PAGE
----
Lynn: Defense-Energy Team Leads National Effort

WASHINGTON, April 26, 2011 — A part­ner­ship the Defense and Ener­gy depart­ments formed last year to con­serve ener­gy in the mil­i­tary is the per­fect union to lead the nation in con­ser­va­tion, Deputy Defense Sec­re­tary William J. Lynn III said at the White House Ener­gy Secu­ri­ty Forum today.

“The key to this part­ner­ship is focus­ing [the Ener­gy Department’s] unique knowl­edge on meet­ing defense require­ments,” Lynn said. “By tak­ing tech­nolo­gies from labs to the bat­tle­field, the Depart­ment of Ener­gy can enroll its sci­en­tif­ic inge­nu­ity in the ser­vice of our nation’s most impor­tant nation­al mis­sion: nation­al secu­ri­ty.”

Addi­tion­al­ly, Lynn said, the depart­ments’ col­lab­o­ra­tion can improve the oper­a­tional effec­tive­ness of the armed forces and serve as a cat­a­lyst for the civil­ian world. “By serv­ing as a sophis­ti­cat­ed first user and ear­ly cus­tomer for inno­v­a­tive ener­gy tech­nolo­gies,” he said, “the mil­i­tary can jump-start their broad­er com­mer­cial adop­tion, just as we have done with jet engines, high-per­for­mance com­put­ing and the Inter­net.”

Deputy Ener­gy Sec­re­tary Daniel B. Pone­man agreed.

“Through our nation­al lab­o­ra­to­ry sys­tem, the [Ener­gy] depart­ment brings tremen­dous sci­en­tif­ic exper­tise to bear across a whole port­fo­lio of nation­al ener­gy and sci­en­tif­ic pri­or­i­ties,” he said. “Cou­pled with the scale of the Defense Department’s oper­a­tions and its poten­tial to act as a test bed for inno­v­a­tive tech­nolo­gies, this part­ner­ship is a cru­cial vehi­cle to strength­en our nation­al secu­ri­ty and to build a clean ener­gy econ­o­my for Amer­i­ca.”

Forum speak­ers not­ed the impor­tance Pres­i­dent Barack Oba­ma has placed on ener­gy con­ser­va­tion, but added that the issue goes back at least as far as the admin­is­tra­tion of Pres­i­dent Richard M. Nixon, who acknowl­edged that Amer­i­can reliance on for­eign oil rais­es nation­al secu­ri­ty risks. NATO’s ongo­ing mil­i­tary oper­a­tions in Libya and the spike of oil prices due to polit­i­cal unrest in the Mid­dle East is just the lat­est exam­ple of the prob­lem, Pone­man said.

Under the depart­ments’ agree­ment, a com­mit­tee of Defense and Ener­gy lead­ers will steer invest­ments into con­ser­va­tion-relat­ed tech­nolo­gies for U.S.-based instal­la­tions and bat­tle­field oper­a­tions, Lynn said. Dorothy Robyn, deputy under­sec­re­tary of defense for instal­la­tions and envi­ron­ment, and Sharon E. Burke, assis­tant sec­re­tary of defense for oper­a­tional ener­gy plans and pro­grams, are lead­ing those efforts and took part in the forum.

The Defense Depart­ment is a world leader in ener­gy con­sump­tion, Lynn said, not­ing that it accounts for 80 per­cent of U.S. fed­er­al ener­gy use and con­sumes more ener­gy than is used by two-thirds of all the nations on Earth. With annu­al ener­gy bills reach­ing into the tens of bil­lions of dol­lars, con­ser­va­tion could pro­duce sig­nif­i­cant sav­ings, he said. “Every­thing we do, every mis­sion we per­form requires sig­nif­i­cant amounts of ener­gy,” Lynn said.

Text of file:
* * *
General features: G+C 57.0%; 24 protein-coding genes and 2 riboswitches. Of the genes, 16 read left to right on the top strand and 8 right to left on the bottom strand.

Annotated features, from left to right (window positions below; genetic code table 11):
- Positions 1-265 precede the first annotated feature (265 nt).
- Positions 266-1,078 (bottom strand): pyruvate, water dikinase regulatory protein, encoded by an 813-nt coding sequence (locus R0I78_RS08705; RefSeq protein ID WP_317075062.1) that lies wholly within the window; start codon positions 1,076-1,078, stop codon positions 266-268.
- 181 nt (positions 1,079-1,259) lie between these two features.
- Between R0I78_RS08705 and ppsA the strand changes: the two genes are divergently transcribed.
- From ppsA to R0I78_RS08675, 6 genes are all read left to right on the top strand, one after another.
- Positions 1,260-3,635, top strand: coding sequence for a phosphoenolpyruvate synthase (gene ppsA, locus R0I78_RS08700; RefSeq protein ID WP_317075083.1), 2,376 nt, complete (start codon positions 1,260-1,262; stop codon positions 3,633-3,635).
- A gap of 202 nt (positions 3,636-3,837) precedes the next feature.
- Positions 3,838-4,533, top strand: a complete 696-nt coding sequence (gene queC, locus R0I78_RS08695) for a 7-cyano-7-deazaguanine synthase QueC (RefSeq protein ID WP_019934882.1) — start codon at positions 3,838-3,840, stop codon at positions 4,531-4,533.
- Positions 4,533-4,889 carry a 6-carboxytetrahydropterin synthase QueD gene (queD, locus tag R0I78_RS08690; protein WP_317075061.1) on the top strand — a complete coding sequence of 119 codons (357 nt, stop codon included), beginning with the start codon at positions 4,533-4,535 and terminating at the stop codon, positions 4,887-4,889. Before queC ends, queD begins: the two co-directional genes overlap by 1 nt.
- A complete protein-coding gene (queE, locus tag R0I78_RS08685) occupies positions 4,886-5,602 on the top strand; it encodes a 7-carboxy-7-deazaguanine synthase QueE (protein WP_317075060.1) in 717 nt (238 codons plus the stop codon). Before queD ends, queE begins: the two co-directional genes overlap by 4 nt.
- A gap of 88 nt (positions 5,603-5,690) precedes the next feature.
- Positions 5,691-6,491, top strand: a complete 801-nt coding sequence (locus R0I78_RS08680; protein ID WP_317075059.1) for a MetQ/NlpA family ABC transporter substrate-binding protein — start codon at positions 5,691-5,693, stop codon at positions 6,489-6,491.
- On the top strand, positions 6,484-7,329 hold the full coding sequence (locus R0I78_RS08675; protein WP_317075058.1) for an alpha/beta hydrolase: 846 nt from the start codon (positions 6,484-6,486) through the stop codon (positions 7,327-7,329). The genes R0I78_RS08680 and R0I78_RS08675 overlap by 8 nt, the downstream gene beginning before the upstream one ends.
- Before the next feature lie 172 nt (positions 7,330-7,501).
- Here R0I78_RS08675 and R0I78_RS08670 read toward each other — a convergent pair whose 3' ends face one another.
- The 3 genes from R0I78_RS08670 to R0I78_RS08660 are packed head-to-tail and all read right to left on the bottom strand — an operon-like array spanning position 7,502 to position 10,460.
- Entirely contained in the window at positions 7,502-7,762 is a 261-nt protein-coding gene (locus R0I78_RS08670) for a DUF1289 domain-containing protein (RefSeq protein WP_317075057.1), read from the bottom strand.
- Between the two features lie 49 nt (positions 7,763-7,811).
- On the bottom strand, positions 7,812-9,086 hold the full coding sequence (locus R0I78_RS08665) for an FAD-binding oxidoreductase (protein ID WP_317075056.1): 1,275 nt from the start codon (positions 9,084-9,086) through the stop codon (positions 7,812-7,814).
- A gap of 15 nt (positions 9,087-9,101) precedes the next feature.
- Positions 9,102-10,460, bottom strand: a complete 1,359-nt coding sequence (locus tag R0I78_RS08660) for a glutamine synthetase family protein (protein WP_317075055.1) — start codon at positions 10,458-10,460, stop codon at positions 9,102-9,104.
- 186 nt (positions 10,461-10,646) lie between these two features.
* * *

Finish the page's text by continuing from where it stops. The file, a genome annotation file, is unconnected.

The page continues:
Ener­gy depen­dence has grown in the mil­i­tary, bur­den­ing bud­gets, logis­tics and indi­vid­ual ser­vice mem­bers. More than 70 per­cent of con­voys in Afghanistan are used to trans­port fuel or water and are easy tar­gets for insur­gents’ road­side bombs, Lynn said. More than 3,000 U.S. troops and con­trac­tors have been killed or wound­ed pro­tect­ing them, he said.

Ground forces’ increased use of elec­tron­ics has dou­bled their use of bat­ter­ies in recent years, Lynn said, so that today’s sol­diers typ­i­cal­ly car­ry 18 pounds of bat­ter­ies on a 72-hour foot patrol in Afghanistan.

But although the Defense Depart­ment con­sumes much ener­gy, it also is a leader in con­ser­va­tion, Lynn said, as not­ed last year by the Pew Char­i­ta­ble Trusts think tank.

The depart­ment is build­ing ener­gy per­for­mance para­me­ters into weapons sys­tems require­ments, includ­ing the cost of fuel for oper­a­tions, Lynn said. With­in the ser­vices, he added, the Navy is lead­ing the way with more effi­cient propul­sion tech­nolo­gies, includ­ing hybrid dri­ves, and alter­na­tive ener­gies that use bio­fu­els.

The Marine Corps last fall deployed to Afghanistan’s Hel­mand province with flex­i­ble solar pan­els devel­oped at the Sol­dier Sys­tems Cen­ter in Nat­ick, Mass., which allowed the Marines to run two patrol bases com­plete­ly on solar pow­er and cut diesel fuel con­sump­tion at a third base by more than 90 per­cent, Lynn said.

“New ener­gy tech­nol­o­gy makes our warfight­ers more agile, allow­ing them to focus on the mis­sion rather than their logis­tics chain,” he said.

At Twen­ty­nine Palms Marine Corps Base, Calif., Marines are demon­strat­ing new micro­grid tech­nol­o­gy, a sys­tem of self-gen­er­at­ed elec­tric­i­ty and intel­li­gent con­trols that can be oper­at­ed inde­pen­dent­ly of the com­mer­cial pow­er grid that mil­i­tary bases rely on, Lynn said.

Under its part­ner­ship with the Ener­gy Depart­ment, DOD can con­tin­ue with such inno­va­tions and do more, Lynn and Pone­man said. Under the agree­ment, DOE will fund inno­v­a­tive projects, and pro­vide advi­sors to com­bat­ant com­mands to share infor­ma­tion and train­ing, Pone­man said.

Already, DOE audi­tors have found $15 mil­lion in sav­ings through ener­gy con­ser­va­tion at some of DOD’s 307,000 build­ings, he added.

Source:
U.S. Depart­ment of Defense
Office of the Assis­tant Sec­re­tary of Defense (Pub­lic Affairs)

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